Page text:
Excerpts from Foreign Minister Sergey Lavrov’s interview with the Libero, Italy

November 30, 2017

Question: Does Russia still hope to improve relations with the United States despite Russiagate and the Trump administration’s unfriendly actions?
Sergey Lavrov: The situation in our bilateral relations remains very complicated. The US establishment is sinking in Russia-hating sentiments, which have been provoked by some political forces that refuse to accept the results of last year’s presidential election in the United States.
It is difficult to say what consequences the current difficult stage [in bilateral relations] will have. The divergence of opinions in the United States has reached its highest level in decades, spreading from the political and economic spheres to the entire range of social issues.
It appears that the US administration has not yet developed a clear Russia policy. Just as during his election campaign, President Trump continues to say that he would like to normalise relations and to develop cooperation with Russia on current international issues. He has said this more than once during telephone conversations and meetings with President Putin, including at the APEC summit in Da Nang.
In practice, however, the actions of President Trump’s team could be described as inertial; they do not differ much from Obama’s policy. Moreover, acting at the prompting of the anti-Russia lobby, the administration has taken many unfriendly steps in many areas, such as the expansion of unilateral restrictions, the implementation of global BMD plans, the build-up of US and NATO military presence at Russian borders, as well as attempts to discredit Russia’s foreign policy.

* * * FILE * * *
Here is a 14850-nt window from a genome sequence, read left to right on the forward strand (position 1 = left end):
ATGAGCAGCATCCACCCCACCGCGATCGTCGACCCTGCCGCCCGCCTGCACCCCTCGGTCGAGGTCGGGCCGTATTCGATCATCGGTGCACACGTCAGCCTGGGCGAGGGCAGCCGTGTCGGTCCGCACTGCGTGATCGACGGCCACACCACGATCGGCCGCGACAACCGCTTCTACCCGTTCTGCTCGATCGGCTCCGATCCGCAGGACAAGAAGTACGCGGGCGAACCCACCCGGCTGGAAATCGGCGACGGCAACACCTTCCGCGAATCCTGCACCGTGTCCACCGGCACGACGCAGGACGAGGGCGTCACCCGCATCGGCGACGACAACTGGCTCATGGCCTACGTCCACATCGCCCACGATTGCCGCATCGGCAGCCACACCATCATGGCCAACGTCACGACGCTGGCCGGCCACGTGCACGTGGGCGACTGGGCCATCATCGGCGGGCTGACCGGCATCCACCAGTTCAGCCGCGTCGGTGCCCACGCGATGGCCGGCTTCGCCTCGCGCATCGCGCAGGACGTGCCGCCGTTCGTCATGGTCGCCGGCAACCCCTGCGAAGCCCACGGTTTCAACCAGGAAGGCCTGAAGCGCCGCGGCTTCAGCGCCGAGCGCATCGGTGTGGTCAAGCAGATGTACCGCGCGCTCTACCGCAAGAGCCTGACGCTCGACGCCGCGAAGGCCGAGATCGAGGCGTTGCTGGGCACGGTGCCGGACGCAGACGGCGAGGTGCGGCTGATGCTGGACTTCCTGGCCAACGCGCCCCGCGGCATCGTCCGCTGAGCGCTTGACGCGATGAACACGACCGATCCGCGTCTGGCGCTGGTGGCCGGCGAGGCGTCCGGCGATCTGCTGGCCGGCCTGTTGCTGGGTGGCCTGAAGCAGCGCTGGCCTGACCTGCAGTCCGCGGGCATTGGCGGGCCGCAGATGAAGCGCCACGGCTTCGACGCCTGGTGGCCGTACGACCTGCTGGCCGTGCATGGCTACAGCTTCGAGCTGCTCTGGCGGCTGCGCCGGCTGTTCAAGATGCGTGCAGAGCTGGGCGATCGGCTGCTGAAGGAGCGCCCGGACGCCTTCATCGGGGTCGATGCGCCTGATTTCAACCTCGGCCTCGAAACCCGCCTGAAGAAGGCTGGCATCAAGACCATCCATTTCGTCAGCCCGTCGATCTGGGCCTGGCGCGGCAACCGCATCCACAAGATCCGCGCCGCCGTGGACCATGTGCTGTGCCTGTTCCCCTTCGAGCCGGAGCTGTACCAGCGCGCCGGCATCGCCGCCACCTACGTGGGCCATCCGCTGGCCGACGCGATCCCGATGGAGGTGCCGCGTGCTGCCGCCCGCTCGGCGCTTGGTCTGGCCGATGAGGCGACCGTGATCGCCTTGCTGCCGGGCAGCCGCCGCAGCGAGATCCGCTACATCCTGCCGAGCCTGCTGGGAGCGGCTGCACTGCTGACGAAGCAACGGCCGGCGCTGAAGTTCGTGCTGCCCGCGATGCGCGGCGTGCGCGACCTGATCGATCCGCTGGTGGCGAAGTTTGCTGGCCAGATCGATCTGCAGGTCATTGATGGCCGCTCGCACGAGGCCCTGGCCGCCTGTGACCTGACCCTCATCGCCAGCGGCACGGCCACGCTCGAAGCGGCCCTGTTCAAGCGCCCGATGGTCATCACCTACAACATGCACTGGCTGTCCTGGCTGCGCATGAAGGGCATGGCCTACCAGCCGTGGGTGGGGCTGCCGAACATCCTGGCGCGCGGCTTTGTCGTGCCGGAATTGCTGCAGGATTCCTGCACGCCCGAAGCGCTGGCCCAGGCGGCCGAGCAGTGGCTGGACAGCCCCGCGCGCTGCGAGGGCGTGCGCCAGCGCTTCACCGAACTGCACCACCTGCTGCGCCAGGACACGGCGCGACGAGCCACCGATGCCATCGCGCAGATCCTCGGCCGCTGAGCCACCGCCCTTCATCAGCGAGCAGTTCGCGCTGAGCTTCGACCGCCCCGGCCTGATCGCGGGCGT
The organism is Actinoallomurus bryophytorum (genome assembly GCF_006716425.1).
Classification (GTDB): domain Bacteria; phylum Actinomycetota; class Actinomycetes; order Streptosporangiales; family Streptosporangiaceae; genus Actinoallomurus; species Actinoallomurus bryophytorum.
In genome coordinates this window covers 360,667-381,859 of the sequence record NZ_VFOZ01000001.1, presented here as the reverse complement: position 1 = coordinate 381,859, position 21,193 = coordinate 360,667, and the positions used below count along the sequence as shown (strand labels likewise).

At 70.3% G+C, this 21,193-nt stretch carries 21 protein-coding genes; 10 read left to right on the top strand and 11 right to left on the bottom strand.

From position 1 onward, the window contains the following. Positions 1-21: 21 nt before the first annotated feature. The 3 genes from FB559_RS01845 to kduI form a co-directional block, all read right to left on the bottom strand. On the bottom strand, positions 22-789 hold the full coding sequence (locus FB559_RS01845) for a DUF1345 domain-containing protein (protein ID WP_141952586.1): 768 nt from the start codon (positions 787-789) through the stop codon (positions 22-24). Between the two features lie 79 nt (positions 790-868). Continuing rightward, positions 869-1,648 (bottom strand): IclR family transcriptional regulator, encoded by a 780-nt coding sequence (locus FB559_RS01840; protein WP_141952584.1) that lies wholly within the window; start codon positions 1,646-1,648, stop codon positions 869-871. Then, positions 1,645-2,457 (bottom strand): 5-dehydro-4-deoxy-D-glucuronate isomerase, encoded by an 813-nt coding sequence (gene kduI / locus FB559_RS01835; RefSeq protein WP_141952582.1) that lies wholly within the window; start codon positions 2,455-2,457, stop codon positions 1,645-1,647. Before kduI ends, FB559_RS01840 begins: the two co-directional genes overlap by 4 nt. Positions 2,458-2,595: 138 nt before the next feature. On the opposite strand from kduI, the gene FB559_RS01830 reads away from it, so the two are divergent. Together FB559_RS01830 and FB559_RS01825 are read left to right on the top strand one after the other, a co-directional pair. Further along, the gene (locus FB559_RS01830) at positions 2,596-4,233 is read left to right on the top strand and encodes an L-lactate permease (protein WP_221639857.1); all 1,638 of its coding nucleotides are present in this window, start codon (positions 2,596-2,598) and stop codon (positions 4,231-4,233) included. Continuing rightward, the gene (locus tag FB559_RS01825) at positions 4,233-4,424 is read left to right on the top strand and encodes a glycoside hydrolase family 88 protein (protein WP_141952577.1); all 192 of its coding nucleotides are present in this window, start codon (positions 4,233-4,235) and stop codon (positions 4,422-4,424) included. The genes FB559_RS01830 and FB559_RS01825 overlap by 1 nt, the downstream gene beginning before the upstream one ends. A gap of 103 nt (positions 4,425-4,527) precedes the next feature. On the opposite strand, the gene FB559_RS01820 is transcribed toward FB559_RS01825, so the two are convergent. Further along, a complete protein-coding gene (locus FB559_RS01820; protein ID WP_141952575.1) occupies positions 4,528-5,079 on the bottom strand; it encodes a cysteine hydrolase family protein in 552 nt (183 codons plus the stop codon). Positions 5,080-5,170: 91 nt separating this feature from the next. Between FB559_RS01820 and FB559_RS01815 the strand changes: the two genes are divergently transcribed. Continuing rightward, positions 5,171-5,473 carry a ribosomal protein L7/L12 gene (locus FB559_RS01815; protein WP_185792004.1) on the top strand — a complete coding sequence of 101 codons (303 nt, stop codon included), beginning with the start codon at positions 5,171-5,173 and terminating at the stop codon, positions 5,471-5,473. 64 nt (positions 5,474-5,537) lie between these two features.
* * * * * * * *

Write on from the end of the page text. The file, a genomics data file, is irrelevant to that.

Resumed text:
Russia-hating hysterics in the United States have resulted in the adoption of the Countering America’s Adversaries Through Sanctions Act. In other unprecedented moves, the United States has shut down the Russian Consulate General in San Francisco and seized five Russian diplomatic properties.
At this point, we can hardly expect any positive US moves. The potential for cooperation in global and bilateral affairs remains largely unused because of the anti-Russia hysterics. Declaring Russia an adversary in legislation is an absurd and irresponsible move. We in Russia do not look at the United States from the same angle. On the contrary, we have always respected the American nation and its achievements.
In other words, we will continue to act pragmatically and will not seek confrontation. We believe that it is in the common interests of Russia and the United States to join efforts against terrorism, drug trafficking, WMD proliferation and organised crime. A coordination of efforts is vitally important to settle regional conflicts. As President Putin has said more than once, Russia is open to cooperation with the United States on all issues and is willing to cover its part of the way towards stabilising and improving relations, which have deteriorated in the past few years through no fault of ours. We hope that common sense will prevail in Washington’s corridors of power in the foreseeable future.
At the same time, we will continue to reply to unfriendly moves on the principle of reciprocity.